Jerusalem (Aug. 5)
While rejecting the demand of the Arab delegation for a parliament, Lord Passfield, British colonial secretary, did offer the Arabs the equivalent of the Jewish Agency or a restricted legislative body, Auni Abdul Bey, reported to the last meeting of the Palestine Arab Executive, according to a full report of the proceedings of the meeting contained in the Syrian paper, “Alif Ba,” supplementing the fragmentary items in the local Arabic press. The editor of the “Alif Ba” is a brother of the editor of the Arabic Nationalist paper, the “Falastin.”
The British government refused the request for a democratic government in Palestine, Auni Bey told the Executive, according to the report in the “Alif Ba,” because it feared it would cause conflicts. “We did not petition but vigorously demanded until Lord Passfield assured us of a fresh offer not to disappoint our hopes,” Auni Bey declared.
Alfred Roch, the Christian member of the delegation that went to London, gave a different version of Lord Pass-field’s statement, namely that the institution that the British government was prepared to grant did not fall short of the Arab demands, the government believing that the Arabs did not really ask for much.
In the course of his report at the meeting, according to the “Alif Ba,” Auni Bey, quoting Georges Clemenceau as saying, “Woe unto the nation electing silence,” declared that the “hesitation of the British was due to a fear of Zionist propaganda. Even France is unwilling to court the anger of the Zionists.”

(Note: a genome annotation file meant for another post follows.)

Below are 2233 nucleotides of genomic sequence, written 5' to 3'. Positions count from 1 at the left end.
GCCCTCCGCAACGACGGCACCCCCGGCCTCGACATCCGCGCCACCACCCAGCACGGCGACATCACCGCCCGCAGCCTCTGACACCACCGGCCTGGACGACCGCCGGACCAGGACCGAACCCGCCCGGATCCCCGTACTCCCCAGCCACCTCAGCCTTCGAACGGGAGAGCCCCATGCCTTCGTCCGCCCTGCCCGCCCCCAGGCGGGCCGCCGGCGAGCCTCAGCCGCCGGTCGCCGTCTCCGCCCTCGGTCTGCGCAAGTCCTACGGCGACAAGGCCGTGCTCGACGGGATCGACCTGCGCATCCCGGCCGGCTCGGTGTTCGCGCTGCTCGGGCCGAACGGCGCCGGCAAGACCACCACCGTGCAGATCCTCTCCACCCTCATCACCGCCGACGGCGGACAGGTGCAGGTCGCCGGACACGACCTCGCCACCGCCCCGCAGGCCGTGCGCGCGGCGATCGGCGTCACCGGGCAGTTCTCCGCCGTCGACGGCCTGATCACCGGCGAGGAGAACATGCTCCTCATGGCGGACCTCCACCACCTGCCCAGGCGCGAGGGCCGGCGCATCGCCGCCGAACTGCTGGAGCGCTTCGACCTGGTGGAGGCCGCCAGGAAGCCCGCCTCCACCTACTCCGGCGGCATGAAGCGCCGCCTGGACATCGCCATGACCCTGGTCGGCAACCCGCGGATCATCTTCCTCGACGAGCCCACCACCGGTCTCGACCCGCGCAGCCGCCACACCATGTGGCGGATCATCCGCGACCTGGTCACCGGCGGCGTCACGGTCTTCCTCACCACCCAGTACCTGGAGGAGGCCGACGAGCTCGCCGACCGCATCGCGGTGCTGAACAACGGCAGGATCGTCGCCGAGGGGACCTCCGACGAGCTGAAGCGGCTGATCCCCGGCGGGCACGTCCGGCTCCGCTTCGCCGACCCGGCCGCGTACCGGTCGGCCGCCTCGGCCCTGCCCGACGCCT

The “Alif Ba” also reports that Azat Darvizah urged the immediate convening of the eighth Palestine Arab Congress, since the seventh Congress elected the present executive which failed to secure a parliament. Darvizah is also reported to have proposed a policy of non-cooperation and civil disobedience similar to that in India.
The full report of the Arab Executive’s meeting indicated that the officers of the Executive endeavored to pacify some of the extremists with the statement that when High Commissioner Chancellor returns he will bring with him a satisfactory solution to the Palestine problem. Boulous Shehada opposed the suggested Arab political bureau in London and insisted on a political bureau for the Eastern countries instead, because he said Great Britain is more sensitive to dissatisfaction in the East than to complaints from European powers.